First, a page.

1

Plexauridae

Echinomuricea sp.

2

3

3

 

Euplexaura sp.

 

2

2

 

Menella sp.

 

2

 

 

Paraplexaura sp.

1

1

2

Ellisiidae

Dichotella sp.

 

 

 

 

Ellisella sp.

1

1

1

 

Viminella sp.

1

 

1

 

 

 

 

 

3.3                                   Results of Coral Colony Monitoring

Coral Colony Monitoring was also undertaken along the REA transect.  Coral colonies with similar growth forms and size to those monitored during the original Baseline Coral Survey and Post-Project Coral Monitoring Survey were selected and measured during the November 7, 2013 survey.  Data collected for each hard and soft coral colony are summarized in Table 3.5.  Photographic records of the assessed coral colonies are provided in Annex A. 

The average maximum diameter for hard coral colonies assessed during the Baseline Update survey was 15.9±8.3cm, compared with an average of 12.9±11.8cm for the original Baseline Survey and 11.3±6.1cm for the Post-Project Monitoring Survey (Tables 3.6 and 3.7).  Average gorgonian height recorded during the November 2013 survey was 45.6±16.9cm compared to 18.9±6.5cm for the Baseline survey and 21.9±7.4cm for the Baseline survey.

The majority of hard coral colonies assessed were recorded as having one percent sediment coverage of less than 1 mm thickness.  This is comparable to sediment coverage during both the original Baseline and the Post-Project Coral Monitoring Surveys, which ranged between 1 and 5 percent (Tables 3.6 and 3.7).  Octocorals were generally free of sediments.  Selected coral colonies in the survey area did not exhibit any sign of bleaching, partial mortality or any physical damage during any of the surveys. 

 


Table 3.5      Monitoring Data for Selected Coral Colonies in Zone A (Cape Collinson) during the Baseline Update Survey (November 7, 2013)

Coral No.

Family

Genus

Species

Max. diameter (cm)

Max. height (cm)

Max. width (cm)

Sediment cover (%)

Sediment color

Sediment Texture

Sediment thickness (cm)

Bleached area (%)

Partial mortality

Physical damage

Hard Corals

 

 

 

 

 

 

 

 

 

 

 

 

1

Poritidae

Porites

lutea

22

N/A

N/A

N/A

N/A

N/A

N/A

N/A

N/A

N/A

2

Poritidae

Porites

lutea

18

N/A

N/A

1

Light yellow

Fine

<1mm

N/A

N/A

N/A

3

Poritidae

Porites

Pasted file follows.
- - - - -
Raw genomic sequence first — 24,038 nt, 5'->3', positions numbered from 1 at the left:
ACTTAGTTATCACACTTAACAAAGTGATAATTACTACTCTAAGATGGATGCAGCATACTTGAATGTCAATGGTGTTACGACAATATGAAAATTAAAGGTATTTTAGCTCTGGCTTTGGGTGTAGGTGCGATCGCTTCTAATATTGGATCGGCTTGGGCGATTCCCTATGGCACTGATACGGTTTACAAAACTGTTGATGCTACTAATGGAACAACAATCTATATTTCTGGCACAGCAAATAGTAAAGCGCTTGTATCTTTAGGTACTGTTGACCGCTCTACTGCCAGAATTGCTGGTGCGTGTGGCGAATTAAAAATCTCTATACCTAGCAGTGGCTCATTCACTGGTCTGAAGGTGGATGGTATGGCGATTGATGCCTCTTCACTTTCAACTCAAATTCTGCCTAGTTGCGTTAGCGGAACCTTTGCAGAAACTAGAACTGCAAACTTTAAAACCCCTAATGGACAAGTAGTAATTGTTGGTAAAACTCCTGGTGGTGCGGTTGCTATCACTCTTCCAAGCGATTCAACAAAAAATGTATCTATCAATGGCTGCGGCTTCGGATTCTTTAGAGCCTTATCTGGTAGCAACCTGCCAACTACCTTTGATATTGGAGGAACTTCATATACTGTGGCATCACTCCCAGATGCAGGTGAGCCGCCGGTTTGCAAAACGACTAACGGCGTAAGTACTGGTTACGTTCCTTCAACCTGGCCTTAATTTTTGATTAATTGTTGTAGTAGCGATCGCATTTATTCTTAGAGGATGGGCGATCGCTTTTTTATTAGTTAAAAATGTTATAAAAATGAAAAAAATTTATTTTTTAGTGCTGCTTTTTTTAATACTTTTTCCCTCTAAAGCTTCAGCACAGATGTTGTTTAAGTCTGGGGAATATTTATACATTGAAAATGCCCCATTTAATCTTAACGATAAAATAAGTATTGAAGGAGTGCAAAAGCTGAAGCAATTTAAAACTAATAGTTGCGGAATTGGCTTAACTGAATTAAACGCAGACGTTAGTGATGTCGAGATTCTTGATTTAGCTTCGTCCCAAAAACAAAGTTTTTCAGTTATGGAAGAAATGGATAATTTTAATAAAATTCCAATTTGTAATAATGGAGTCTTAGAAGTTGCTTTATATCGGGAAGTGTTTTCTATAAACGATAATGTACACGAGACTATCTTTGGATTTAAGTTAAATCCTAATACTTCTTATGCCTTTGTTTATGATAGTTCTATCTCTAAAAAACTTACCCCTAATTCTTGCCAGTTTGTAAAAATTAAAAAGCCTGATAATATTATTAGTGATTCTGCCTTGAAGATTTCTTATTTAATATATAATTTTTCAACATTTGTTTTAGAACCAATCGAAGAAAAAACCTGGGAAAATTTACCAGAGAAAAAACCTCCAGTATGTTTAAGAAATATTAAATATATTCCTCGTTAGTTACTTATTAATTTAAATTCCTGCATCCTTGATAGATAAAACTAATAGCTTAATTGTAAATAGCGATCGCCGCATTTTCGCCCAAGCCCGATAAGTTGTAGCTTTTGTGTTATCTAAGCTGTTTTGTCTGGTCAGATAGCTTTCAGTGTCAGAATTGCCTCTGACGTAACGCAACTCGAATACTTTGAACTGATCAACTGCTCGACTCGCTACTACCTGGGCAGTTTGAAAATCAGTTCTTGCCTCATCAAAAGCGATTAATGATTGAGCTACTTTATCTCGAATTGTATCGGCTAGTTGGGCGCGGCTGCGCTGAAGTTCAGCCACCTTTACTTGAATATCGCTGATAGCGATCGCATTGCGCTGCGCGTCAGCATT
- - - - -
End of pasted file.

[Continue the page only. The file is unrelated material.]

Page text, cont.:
lutea

30

N/A

N/A

1

Light yellow

Fine

<1mm

N/A

N/A

N/A

4

Poritidae

Goniopora

stutchburyi

15

N/A

N/A

1

Light yellow

Fine

<1mm

N/A

N/A

N/A

5

Poritidae

Goniopora

stutchburyi

19

N/A

N/A

1

Light yellow

Fine

<1mm

N/A

N/A

N/A

6

Poritidae

Goniopora

stutchburyi

6

N/A

N/A

1

Light yellow

Fine

<1mm

N/A

N/A

N/A

7

Poritidae

Goniopora

stutchburyi

16

N/A

N/A

1

Light yellow

Fine

<1mm

N/A

N/A

N/A

8

Faviidae

Oulastrea

crispata

3

N/A

N/A

1

Light yellow

Fine

<1mm

N/A

N/A

N/A

9

Poritidae

Goniopora

stutchburyi

17

N/A

N/A

1

Light yellow

Fine

<1mm

N/A

N/A

N/A

10

Poritidae

Goniopora

stutchburyi

10

N/A

N/A

1

Light yellow

Fine

<1mm

N/A

N/A

N/A

11

Poritidae

Goniopora

stutchburyi

15

N/A

N/A

1

Light yellow

Fine

<1mm

N/A

N/A

N/A

12

Poritidae

Goniopora

stutchburyi

9

N/A

N/A

1

Light yellow

Fine

<1mm

N/A

N/A

N/A

13

Poritidae

Goniopora

stutchburyi

18

N/A

N/A

1

Light yellow

Fine

<1mm

N/A

N/A

N/A

14

Faviidae

Cyphastrea

serailia

33

N/A

N/A

1

Light yellow

Fine

<1mm

N/A

N/A

N/A

15

Faviidae

Cyphastrea

serailia

8

N/A

N/A

1

Light yellow

Fine

<1mm

N/A

N/A

N/A

Octocorals

 

 

 

 

 

 

 

 

 

 

 

 

1

Nephtheidae

Dendronephthya

 

N/A

6

12

N/A

N/A

N/A

N/A

N/A

N/A

N/A

2

Plexauridae

Euplexaura

 

N/A

38

10

N/A

N/A

N/A

N/A

N/A

N/A

N/A

3

Nephtheidae

Dendronephthya

 

N/A

9

12

N/A

N/A

N/A

N/A

N/A

N/A

N/A

4

Nephtheidae

Dendronephthya

 

N/A

6

8

N/A

N/A

N/A

N/A

N/A

N/A

N/A

5

Nephtheidae

Dendronephthya

 

N/A

9

11

N/A

N/A

N/A

N/A

N/A

N/A

N/A

6

Plexauridae

Paraplexaura

 

N/A

65

80

N/A

N/A

N/A

N/A

N/A

N/A

N/A

7

Plexauridae

Paraplexaura

 

N/A

34

24

N/A

N/A

N/A

N/A

N/A

N/A

N/A

 

Table 3.6        Monitoring Data for Selected Coral Colonies in Zone A (Cape Collinson) during original Baseline Survey

Coral No.

Family

Genus

Species

Max. diameter (cm)